Trade deals: How SMEs can make the most of Trade Deals to Go Global

While transformative in possibilities, access is still too tough for SMEs who need clearer “explainers” and “how to” guides

 Karen Reddington, President, FedEx Asia Pacific

Never before have Asian small businesses and start-ups been so connected – in technology, access and ideas. Everywhere we operate, innovators are counting on connectivity to expand their businesses across borders, seize niche opportunities and shape our global economic future.

So why then does evidence show that SMEs are failing to access trade deals – one of the most significant tools for multiplying business growth and opportunity? What can agreements like the Comprehensive and Progressive Trans-Pacific Partnership (CPTPP) or the Japan-EU Economic Partnership Agreement (EPA) offer?

Many SMEs unaware of potential  

Trade agreements are designed to lower the barriers between participating countries – giving domestic companies better access to more customers and larger, international markets – while reducing tariffs and customs duties.

That’s why the CPTPP is arguably one of the most important trade deals in decades – it removes tariffs on about 95 per cent of goods traded between member countries.

The agreement, which went into effect in December 2018, creates a trade community accounting for an extraordinary 14 per cent of the global economy. That figure is projected to rise to 18 per cent as more countries join the bloc – already comprising some of Asia’s most dynamic economies including Vietnam, New Zealand, Japan and Singapore.

Then there’s the Japan-EU EPA – a new deal that went into force in February 2019 and is expected to spark more than a 30 per cent rise in trade volume.

We at FedEx would like to believe that year on year, more SMEs take advantage of trade deals to enter into new markets. But the biggest surprise is just how few “born global” SMEs and entrepreneurs know about these deals – let alone how to translate their potential into business success.

 The knowledge gap

 In markets like Singapore, there’s broad recognition that SMEs are having difficulties reaping the benefits. In Australia, similar concerns have triggered a government inquiry.  What’s more, SMEs are telling FedEx that agreements remain too tough to interpret or navigate, especially for those who are inexperienced in international trade.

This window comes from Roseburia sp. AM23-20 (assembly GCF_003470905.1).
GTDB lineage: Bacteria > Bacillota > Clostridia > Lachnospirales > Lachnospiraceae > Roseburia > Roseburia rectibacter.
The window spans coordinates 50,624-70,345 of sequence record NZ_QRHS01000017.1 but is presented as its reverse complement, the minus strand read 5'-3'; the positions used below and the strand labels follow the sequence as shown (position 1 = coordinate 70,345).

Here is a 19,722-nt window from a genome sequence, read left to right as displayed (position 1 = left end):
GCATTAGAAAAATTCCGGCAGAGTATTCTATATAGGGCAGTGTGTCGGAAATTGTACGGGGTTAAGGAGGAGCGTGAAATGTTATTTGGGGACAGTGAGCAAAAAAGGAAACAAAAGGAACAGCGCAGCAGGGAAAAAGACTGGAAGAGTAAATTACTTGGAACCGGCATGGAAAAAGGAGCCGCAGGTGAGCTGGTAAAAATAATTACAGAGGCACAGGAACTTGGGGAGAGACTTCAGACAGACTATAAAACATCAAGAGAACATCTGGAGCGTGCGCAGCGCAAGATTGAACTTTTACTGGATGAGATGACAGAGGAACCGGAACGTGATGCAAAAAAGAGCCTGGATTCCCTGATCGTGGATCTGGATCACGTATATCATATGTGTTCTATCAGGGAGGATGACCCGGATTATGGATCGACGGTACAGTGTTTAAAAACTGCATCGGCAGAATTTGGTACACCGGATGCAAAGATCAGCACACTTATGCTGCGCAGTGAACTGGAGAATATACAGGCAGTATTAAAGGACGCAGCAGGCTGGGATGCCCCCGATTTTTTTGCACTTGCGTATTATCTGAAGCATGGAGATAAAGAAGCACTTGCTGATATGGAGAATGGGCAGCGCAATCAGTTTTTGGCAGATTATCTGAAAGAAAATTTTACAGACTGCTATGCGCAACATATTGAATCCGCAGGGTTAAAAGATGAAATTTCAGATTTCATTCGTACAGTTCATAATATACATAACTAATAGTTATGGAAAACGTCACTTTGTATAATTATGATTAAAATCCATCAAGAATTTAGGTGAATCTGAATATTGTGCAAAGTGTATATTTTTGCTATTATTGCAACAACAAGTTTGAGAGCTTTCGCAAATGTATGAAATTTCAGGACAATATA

This is not a new issue – a few years ago, HSBC’s research on 800 companies across Asia gauged the take-up of trade agreements – only around one in five businesses were using them.

A simple explainer

It starts with making trade deals part of business strategy – and ensuring that the benefits of improved terms of trade are widely understood.

For instance, companies that leverage agreements experience stronger export growth, access to new markets, a wider client base and new business opportunities. Such developments can be transformative for small business growth.

In reality, SMEs often lack the resources and expertise to navigate complex trade rules, and do not know how to reap the benefits of trade agreements. So many need “hands on” manuals to guide them through the labyrinth of information that exists on any one deal.

Other than lowering tariffs for almost all goods traded between members, the CPTPP also makes moving goods among member states easier by streamlining paperwork, increasing transparency, and setting up rules that reflect modern supply chains. That means SMEs will be able to trade in 11 CPTPP markets with a single set of rules and document requirements, simplifying access to markets representing almost 500 million people.

When it comes to the Japan-EU EPA – the largest trade community in history – the majority of the 1 billion Euro in duties paid annually by EU companies exporting to Japan have now gone. This has opened up a market of 127 million consumers.

 So where to from here?

 For FedEx, it’s the “how” that’s increasingly critical in equalizing opportunity.

For instance, Style Nanda – a Korean fashion e-commerce site recently bought out by L’Oréal. The company only saw its business really take off when it began leveraging different global markets.

SMEs in different CPTPP markets can team up to target a third, entirely different market – saving time and money by pooling resources. SMEs should also make full use of business, government and SME bodies – as well as work alongside companies like FedEx to understand where the quick wins for their business might be.

Counsel and technology tools are also critical. For instance, FedEx offers SMEs knowledge and resources to clear customs confidently and quickly. We also advocate automating as many shipping processes as possible to facilitate easier cross-border shipments. Tools like FedEx Global Trade Manager, which helps SMEs estimate duties and taxes, or locate necessary documents, are seeing strong uptake.

Then there’s our work with customs authorities across the region to expand clearance solutions for cross-border e-commerce. In China, for instance, we recently launched a “one stop” Business to Consumer (B2C) import customs clearance solution for e-retailers.

No matter what, the goal is clear – ensure innovation flows from all deals to all kinds of businesses. If SMES can put these benefits into practice, the possibilities are endless.

 

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